Smoking and Heart Failure
The dangers of smoking have been well-established since the 1950s. However, millions of individuals across the globe continue on with their daily addiction to cigarettes and other tobacco products. The chemicals involved in this unhealthy habit harm almost every organ in the body and contribute to millions of preventable deaths each year.
The nearly 4,000 chemicals present in cigarettes are especially damaging to the heart and blood vessels. The entire cardiovascular system is built upon efficiently functioning vessels, proper blood flow, and the powerful pumping of the heart. Unfortunately, smoking causes severe damage to all of these functions, which leads to heart failure and a variety of other cardiovascular diseases.
For individuals with heart failure, smoking is a serious issue. It can severely worsen existing cardiovascular systems, lead to a decreased quality of life, and increase the chances of premature death. This article will discuss the dangers of smoking in heart failure patients and offer potential strategies to help patients give up smoking permanently.
Dangers of Smoking while Suffering from Heart Failure
The hearts beating inside of heart failure patients are functioning at a much lower level that the hearts of healthy individuals. The heart simply cannot keep up with the body’s demands.
For smokers, using cigarettes worsens the condition of the heart. Smoking cigarettes increases the amount of fat in the blood and arteries. Over time, this severely restricts the amount of blood flowing to the body’s organs. Smoking can also trigger a coronary spasm, in which the arteries suddenly narrow and cut off the heart’s blood supply. A smoker’s blood is sticky and more likely to form dangerous blood clots. The blood vessels harden and become inflamed.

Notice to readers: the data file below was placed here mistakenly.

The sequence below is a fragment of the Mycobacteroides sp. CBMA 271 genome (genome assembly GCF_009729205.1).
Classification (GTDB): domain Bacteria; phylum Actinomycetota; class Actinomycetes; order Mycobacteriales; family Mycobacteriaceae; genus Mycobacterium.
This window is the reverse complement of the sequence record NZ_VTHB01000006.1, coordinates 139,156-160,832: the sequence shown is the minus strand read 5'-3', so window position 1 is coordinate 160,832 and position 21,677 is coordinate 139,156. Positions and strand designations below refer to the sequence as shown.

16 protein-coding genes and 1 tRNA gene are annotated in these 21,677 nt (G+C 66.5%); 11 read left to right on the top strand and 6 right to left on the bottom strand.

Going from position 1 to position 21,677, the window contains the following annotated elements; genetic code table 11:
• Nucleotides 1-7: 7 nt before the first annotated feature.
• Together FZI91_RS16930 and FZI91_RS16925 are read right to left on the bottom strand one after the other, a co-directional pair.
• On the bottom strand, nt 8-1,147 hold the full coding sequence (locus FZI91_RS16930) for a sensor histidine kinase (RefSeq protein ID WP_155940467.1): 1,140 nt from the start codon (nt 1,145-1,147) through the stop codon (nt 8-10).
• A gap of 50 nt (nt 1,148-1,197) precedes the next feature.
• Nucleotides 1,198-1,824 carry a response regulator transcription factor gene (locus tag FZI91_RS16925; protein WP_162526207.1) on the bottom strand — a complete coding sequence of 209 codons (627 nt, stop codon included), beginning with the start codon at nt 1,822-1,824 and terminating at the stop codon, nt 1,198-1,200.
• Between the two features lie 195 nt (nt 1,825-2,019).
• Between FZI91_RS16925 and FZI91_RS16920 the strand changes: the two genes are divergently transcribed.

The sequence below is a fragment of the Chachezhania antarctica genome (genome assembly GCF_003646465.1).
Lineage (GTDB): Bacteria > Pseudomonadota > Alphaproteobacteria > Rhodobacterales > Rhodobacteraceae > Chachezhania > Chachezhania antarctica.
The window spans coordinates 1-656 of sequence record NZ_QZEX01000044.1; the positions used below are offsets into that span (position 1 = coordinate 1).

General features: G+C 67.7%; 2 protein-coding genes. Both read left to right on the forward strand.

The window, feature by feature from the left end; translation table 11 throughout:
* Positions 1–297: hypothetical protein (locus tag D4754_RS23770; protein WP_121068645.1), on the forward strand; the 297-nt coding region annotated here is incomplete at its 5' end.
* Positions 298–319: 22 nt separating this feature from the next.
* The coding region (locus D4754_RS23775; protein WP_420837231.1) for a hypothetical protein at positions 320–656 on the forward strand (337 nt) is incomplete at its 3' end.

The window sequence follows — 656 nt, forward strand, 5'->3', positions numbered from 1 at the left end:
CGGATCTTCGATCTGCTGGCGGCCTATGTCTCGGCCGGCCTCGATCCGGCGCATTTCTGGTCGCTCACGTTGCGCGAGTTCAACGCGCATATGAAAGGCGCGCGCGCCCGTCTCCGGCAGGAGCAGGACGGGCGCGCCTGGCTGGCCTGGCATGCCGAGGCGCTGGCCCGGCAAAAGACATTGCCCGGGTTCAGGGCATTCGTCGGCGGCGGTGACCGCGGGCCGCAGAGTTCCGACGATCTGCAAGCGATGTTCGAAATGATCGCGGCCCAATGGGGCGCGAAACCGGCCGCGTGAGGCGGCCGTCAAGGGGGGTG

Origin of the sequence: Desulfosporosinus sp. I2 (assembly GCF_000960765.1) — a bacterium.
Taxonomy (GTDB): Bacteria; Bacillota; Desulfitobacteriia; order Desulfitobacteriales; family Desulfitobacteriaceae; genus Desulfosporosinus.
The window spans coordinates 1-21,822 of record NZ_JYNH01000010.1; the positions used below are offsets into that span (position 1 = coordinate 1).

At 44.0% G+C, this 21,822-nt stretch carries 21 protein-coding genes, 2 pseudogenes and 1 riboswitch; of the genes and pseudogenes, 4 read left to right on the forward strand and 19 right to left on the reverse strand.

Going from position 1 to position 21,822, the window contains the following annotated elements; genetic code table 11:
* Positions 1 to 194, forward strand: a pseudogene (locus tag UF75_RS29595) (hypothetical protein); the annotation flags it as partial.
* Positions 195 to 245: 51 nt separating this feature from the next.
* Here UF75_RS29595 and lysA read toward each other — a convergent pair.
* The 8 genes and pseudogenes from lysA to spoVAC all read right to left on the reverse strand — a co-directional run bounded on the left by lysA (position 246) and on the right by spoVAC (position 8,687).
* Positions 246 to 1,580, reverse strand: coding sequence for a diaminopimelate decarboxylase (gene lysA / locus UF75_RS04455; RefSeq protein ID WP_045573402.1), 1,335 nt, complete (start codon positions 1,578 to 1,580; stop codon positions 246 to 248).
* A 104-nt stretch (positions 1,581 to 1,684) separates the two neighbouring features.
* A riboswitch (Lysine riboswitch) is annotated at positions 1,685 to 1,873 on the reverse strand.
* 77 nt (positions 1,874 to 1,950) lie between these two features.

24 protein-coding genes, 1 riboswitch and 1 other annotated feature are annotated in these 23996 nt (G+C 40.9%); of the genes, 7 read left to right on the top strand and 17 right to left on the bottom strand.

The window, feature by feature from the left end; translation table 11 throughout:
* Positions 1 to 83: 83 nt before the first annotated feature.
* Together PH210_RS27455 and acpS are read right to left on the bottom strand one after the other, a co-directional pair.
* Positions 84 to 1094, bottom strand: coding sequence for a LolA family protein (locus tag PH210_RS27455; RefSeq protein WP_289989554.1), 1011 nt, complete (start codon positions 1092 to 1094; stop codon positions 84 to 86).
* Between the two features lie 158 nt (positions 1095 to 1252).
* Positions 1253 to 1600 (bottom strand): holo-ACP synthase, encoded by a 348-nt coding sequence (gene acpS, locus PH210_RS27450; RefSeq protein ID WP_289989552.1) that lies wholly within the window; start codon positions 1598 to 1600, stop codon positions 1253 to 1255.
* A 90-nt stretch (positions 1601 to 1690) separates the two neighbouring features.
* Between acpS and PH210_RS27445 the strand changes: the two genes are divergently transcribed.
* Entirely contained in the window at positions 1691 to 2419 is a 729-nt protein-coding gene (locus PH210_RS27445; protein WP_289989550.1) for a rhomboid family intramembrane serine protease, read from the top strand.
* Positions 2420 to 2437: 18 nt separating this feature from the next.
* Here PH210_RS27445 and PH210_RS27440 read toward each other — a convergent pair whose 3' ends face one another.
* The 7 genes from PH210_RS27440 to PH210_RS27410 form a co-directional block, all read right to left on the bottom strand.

Smoking can also make it more difficult for the blood to carry life-giving oxygen. This is because the carbon monoxide inhaled in cigarette smoke takes the place of oxygen and binds with hemoglobin. The body’s hemoglobin and red blood cells aren’t able to transport oxygen. All organs are oxygen-deprived because of this. In addition, the nicotine in cigarettes raises the blood pressure and heart rate, placing even higher demands on a poorly functioning heart.
Unfortunately, many individuals experience secondhand exposure to the dangerous effects of cigarette smoke. Although the individual is not directly smoking, simply being around cigarette smoke is very dangerous. Just like smokers, the heart suffers when individuals are exposed to secondhand smoke. In fact, that smoke is 80 to 90 percent as damaging as firsthand smoke. When inhaling secondhand smoke, the blood becomes sticky, the blood vessels are damaged, and the heart has to work harder.
Barriers to Quitting
Despite the health risks, millions of individuals continue using cigarettes. Often times, these smokers are unable to quit due to a variety of real or perceived barriers.
The nicotine in cigarettes is extremely addictive. During smoking, the drug provides individuals with a dose of relaxation and mood enhancement. This drug is so addictive that it has been compared to serious street drugs like cocaine and heroin.
Addiction isn’t the only factor that keeps smokers from quitting. Many smokers continue the unhealthy habit because it’s part of their social group. Their friends smoke and the peer pressure urges them to continue smoking, too.
Other individuals use smoking as a stress reliever. They may feel like they are unable to cope with their anger, frustration, or other pressures without the help of a cigarette.
Strategies for Quitting